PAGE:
RSC’s The Tempest


It is something of a truism to state that Simon Russell Beale is unmissable in anything that he appears in, ranging from the heights of classical drama to intriguing new plays. (I even have fond memories of his appearance in the schlocky thriller Deathtrap a decade or so ago, in which he slummed it with gusto.) Yet he hasn’t made an appearance with the RSC in aeons, which makes his return to their ranks with his role as Prospero one of the most-anticipated of the year. It is undeniably the case that he is, as usual, wonderful. Yet credit should also go to director Gregory Doran and his ensemble of actors and technicians for producing something on the grandest of grand scales. Even if it doesn’t entirely work, it still offers spectacle by the dozen.

Often described as Shakespeare’s farewell to the theatre, it is unfortunately the case that, of his major plays, The Tempest is one of the weaker ones, let down by some painfully unfunny comedy, a lack of plot and, for a contemporary audience, some decidedly queasy colonial overtones. Yet, done well, it can still offer an enthralling evening at the theatre, and this new staging, transferring to the Barbican from Stratford, gets particular points for its cutting-edge use of special effects, in association with Intel and the Imaginarium Studios. Beginning with a superbly visceral storm sequence, the visual delights seldom let up, in particular in the motion captured form of Ariel, interpreted as someone who is literally a shape-shifting sprite.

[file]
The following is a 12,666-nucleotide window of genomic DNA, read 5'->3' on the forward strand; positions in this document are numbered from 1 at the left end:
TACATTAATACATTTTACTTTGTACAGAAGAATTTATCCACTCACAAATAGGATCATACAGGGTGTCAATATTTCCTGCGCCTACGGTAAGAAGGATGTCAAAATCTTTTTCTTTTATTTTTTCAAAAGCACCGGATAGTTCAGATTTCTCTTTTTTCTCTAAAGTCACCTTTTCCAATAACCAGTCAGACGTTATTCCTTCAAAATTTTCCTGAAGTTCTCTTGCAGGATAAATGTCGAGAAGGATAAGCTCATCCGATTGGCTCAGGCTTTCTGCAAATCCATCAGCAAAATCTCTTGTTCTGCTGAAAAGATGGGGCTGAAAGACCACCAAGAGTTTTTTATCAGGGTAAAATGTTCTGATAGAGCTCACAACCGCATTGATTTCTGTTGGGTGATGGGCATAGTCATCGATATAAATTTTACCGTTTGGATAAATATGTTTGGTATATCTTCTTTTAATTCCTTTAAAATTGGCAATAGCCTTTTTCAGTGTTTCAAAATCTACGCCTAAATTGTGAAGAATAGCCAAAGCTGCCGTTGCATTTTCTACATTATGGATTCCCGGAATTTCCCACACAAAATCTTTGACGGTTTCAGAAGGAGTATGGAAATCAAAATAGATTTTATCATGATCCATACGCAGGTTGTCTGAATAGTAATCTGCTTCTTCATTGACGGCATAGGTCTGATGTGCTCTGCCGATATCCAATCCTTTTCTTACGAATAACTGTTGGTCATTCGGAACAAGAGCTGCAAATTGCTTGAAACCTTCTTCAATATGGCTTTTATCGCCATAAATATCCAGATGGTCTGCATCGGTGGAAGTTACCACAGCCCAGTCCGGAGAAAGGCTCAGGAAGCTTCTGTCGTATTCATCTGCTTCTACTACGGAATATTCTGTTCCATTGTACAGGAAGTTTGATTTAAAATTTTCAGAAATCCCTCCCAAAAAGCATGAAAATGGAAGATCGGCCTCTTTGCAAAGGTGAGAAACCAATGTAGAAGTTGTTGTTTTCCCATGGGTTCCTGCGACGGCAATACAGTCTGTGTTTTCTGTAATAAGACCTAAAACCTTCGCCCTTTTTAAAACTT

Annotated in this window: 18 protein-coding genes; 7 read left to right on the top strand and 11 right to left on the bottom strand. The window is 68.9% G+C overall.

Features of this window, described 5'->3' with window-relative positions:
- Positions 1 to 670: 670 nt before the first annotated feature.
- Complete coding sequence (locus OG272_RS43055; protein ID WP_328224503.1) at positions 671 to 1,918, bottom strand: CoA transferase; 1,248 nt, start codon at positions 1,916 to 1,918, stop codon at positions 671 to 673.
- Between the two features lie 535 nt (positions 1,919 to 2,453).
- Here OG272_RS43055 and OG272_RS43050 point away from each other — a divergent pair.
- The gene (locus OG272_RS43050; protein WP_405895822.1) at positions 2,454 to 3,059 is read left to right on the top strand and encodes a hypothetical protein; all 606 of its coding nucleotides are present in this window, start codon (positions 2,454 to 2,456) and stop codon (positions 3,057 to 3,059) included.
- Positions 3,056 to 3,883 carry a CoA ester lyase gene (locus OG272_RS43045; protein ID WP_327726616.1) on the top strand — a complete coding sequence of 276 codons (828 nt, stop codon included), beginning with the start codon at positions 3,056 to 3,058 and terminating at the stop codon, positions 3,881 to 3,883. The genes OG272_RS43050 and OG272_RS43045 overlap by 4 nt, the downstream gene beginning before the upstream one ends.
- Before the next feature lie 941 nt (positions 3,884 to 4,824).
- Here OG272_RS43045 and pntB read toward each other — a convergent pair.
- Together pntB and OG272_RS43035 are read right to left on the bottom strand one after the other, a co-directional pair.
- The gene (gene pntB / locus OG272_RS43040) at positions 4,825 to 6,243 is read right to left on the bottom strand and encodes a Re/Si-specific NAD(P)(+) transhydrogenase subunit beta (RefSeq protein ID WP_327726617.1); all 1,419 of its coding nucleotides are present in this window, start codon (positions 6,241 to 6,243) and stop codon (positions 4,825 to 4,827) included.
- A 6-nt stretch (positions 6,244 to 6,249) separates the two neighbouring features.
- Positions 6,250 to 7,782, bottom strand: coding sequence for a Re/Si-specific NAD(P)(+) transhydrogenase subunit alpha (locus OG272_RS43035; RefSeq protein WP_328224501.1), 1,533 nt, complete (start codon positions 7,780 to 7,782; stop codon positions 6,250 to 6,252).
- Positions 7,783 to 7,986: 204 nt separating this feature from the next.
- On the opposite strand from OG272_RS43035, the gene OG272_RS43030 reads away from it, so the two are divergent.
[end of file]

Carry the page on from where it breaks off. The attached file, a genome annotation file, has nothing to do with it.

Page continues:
The production was advertised as ‘Shakespeare for the family’, but don’t worry, there is no sign of dumbing down, although the scenes involving Stephano, Trinculo and Caliban feel overlong and lack the slickness that might have made them more entertaining. However, the less than three hour running time is certainly welcome, and, of course, there is one decidedly special effect that cannot be replicated.

I would go and see Simon Russell Beale read the telephone book, or Donald Trump’s Twitter feed, or anything else that one might have thought would challenge the range of this most versatile of actors. Using his voice as if one would manipulate a fine musical instrument, he brings poignancy, richness and psychological acuity to his Prospero, to heartbreaking and powerful effect. At the end, there was a deserved ovation, but it was certainly for the actor, not the play. And that is how it should be.

The RSC’s The Tempest at The Barbican until 18th August 2017. For more information and tickets please visit the website. Production images by Topher McGrillis.